Rush built their career on a dynamic live show. The band never failed to leave everybody in attendance with an experience that they’d hold on to for the rest of their life. The Canadian prog-rock heroes were a band who left everything they had on stage and, for many, there is no more significant live act that they’ve witnessed than Rush in their pomp. Even with that said, their frontman Geddy Lee had a formative experience of his own that would change his life as a teenager.
Lee is one of the finest bassists of rock music history. He has become synonymous with his instrument in the same way that Jimi Hendrix was with his guitar – that is the level of iconography we are dealing with here. He has achieved a status mainly through the consistency of his playing rather than an abundance of wild performances such as the aforementioned counter-culture poster boy had done. Rush’s ability to successfully manage to replicate the immense recording from their albums directly into the live-arena. One gig as a 19-year-old in 1973 that Lee attended taught him how to stage a perfect live-show, a lesson which has left him with a memory that he holds close almost half-a-century after.
“Jethro Tull at Maple Leaf Gardens in Toronto,” Lee told Classic Rock when probed upon the best concert he’d ever attended. “I think it was on the Thick As A Brick tour. The show began with the house lights on and a bunch of people in overalls sweeping the stage. Gradually there were less people sweeping, and then, all of a sudden, one of them would pick up an instrument, and next thing you know it’s the guys from Tull launching into the show.”
Lee continued: “For me that was the first band that combined incredible musicianship with complex songwriting, and they were funny. That influenced me a lot in the later years of Rush. That attitude of taking your music seriously but not taking yourself seriously.”
Speaking with The Quietus back in 2012, Lee explained more about his infatuation with Tull, especially the album, Thick As A Brick. “My favourite Jethro Tull album,” he revealed/I know it is partly a send up of the idea of ‘concept’, but it is delivered to perfection. I was a massive Tull fan from very young and they are one of the bands that I saw live in Toronto…yes, we were lucky to see so many incredible concerts when we were very young and, I hope, that too reflects in Rush. I was mesmerised by Ian Anderson. His presentation was simply magical and he delivered it with such a sense of humour and great style.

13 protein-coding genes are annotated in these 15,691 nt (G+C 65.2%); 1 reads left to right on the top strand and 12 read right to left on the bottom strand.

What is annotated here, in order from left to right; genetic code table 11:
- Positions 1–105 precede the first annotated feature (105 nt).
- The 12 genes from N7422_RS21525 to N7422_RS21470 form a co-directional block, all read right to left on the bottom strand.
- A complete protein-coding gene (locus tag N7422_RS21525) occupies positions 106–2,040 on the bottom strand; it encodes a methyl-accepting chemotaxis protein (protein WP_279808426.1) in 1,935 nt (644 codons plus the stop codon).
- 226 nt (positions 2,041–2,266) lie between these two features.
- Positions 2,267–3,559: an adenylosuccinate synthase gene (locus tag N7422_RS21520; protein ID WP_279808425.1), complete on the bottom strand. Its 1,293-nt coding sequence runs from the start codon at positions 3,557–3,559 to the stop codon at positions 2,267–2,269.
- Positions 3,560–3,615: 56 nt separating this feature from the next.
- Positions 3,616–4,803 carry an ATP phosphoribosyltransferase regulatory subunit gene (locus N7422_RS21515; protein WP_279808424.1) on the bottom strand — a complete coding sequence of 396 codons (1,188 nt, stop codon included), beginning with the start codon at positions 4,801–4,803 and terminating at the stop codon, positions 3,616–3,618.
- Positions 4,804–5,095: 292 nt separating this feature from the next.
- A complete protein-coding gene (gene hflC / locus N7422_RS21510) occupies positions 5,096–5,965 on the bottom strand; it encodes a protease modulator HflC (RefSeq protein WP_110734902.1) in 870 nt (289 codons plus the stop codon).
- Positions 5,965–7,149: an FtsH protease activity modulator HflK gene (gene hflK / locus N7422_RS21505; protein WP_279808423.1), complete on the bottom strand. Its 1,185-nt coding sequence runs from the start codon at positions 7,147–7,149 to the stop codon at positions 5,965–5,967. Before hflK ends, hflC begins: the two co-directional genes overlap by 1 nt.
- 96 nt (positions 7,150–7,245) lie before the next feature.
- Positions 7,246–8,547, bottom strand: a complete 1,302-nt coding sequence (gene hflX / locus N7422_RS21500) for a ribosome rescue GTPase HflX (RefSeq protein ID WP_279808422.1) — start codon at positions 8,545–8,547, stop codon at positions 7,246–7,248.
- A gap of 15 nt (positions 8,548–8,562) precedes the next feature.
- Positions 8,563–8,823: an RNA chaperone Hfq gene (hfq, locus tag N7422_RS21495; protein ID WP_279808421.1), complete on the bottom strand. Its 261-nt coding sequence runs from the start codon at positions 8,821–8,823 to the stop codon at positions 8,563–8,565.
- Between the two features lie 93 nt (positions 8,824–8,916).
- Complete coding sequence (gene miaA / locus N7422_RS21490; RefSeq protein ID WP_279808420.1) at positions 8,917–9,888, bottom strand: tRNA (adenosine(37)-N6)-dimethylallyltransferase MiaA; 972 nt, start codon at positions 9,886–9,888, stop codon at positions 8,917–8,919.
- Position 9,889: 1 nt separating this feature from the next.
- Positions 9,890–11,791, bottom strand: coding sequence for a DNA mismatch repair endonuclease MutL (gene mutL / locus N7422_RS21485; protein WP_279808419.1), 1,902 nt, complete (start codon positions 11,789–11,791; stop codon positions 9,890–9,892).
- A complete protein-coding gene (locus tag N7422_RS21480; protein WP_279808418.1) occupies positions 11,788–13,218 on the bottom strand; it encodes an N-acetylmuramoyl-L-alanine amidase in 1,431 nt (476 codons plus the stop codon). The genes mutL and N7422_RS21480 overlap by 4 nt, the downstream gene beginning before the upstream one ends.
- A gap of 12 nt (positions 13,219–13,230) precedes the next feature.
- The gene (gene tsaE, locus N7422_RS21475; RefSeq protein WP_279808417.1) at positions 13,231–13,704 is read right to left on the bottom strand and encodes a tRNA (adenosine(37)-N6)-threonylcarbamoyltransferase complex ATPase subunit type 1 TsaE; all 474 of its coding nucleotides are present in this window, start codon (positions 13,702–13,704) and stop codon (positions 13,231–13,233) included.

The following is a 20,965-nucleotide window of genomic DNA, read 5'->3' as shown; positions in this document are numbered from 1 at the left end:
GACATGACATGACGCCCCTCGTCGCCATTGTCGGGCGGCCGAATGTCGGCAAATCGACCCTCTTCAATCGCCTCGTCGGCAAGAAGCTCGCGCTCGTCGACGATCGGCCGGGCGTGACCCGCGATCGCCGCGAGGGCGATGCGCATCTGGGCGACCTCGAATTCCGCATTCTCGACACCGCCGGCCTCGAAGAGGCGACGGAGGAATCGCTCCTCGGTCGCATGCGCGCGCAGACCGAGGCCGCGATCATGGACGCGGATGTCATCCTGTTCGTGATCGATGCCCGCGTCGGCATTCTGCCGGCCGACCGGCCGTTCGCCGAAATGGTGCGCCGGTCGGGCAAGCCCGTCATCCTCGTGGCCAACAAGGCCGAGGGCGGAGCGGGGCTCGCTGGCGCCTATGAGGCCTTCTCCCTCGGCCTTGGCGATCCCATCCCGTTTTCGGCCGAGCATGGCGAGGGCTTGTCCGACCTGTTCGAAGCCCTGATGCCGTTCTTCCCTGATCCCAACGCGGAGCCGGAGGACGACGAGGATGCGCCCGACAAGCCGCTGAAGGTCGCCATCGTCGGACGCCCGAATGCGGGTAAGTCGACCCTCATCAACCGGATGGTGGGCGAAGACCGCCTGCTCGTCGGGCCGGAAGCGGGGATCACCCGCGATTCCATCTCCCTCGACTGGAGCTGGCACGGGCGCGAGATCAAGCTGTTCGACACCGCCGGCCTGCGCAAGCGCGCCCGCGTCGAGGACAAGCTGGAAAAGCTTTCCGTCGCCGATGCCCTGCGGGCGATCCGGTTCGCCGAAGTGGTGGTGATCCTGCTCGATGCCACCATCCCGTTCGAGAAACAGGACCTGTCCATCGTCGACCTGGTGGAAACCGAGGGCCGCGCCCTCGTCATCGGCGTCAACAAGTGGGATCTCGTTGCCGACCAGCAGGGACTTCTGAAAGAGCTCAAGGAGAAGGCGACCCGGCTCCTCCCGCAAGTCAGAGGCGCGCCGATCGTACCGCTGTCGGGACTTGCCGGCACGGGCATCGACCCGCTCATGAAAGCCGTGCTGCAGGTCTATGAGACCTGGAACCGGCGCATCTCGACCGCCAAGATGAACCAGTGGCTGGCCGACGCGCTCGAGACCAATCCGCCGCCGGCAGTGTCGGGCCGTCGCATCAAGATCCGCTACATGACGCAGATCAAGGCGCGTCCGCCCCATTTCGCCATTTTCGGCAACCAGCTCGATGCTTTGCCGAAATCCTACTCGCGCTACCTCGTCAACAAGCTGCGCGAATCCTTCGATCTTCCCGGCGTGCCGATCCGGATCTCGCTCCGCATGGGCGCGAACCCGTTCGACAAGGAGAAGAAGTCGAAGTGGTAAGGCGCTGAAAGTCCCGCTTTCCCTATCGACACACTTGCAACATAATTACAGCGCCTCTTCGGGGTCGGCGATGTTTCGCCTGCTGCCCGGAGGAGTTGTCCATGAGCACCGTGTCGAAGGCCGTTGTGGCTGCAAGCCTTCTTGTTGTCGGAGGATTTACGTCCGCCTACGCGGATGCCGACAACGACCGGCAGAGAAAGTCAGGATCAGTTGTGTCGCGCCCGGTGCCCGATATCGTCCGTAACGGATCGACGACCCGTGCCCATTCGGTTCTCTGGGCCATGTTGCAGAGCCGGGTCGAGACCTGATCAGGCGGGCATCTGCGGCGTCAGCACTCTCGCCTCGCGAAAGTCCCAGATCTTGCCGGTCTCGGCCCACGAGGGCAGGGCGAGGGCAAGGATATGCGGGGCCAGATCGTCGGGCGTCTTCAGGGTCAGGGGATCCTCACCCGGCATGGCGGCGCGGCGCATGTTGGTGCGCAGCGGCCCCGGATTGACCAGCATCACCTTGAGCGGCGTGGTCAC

“There really wasn’t anyone else who looked or sounded quite like them and that holds true to this day. We saw it as a huge challenge to try and create something that can seem so dynamic onstage. They are probably best regarded as a live band although their series of albums around that period were exceptional. This still sounds fresh and it is great to see that interest in Tull is still growing,” he added.
This album played a pivotal role in Lee’s musical awakening, and the chance to hear it live was something that remains precious to the Rush vocalist. His obsession with music and knowing the importance of delivering a stunning live-show helped him become such an exceptional talent who felt at home on stage. Lee treated every gig with the knowledge that there were people in the audience who felt the way he did with Jethro Tull in 1973 and made sure never to let the fans down.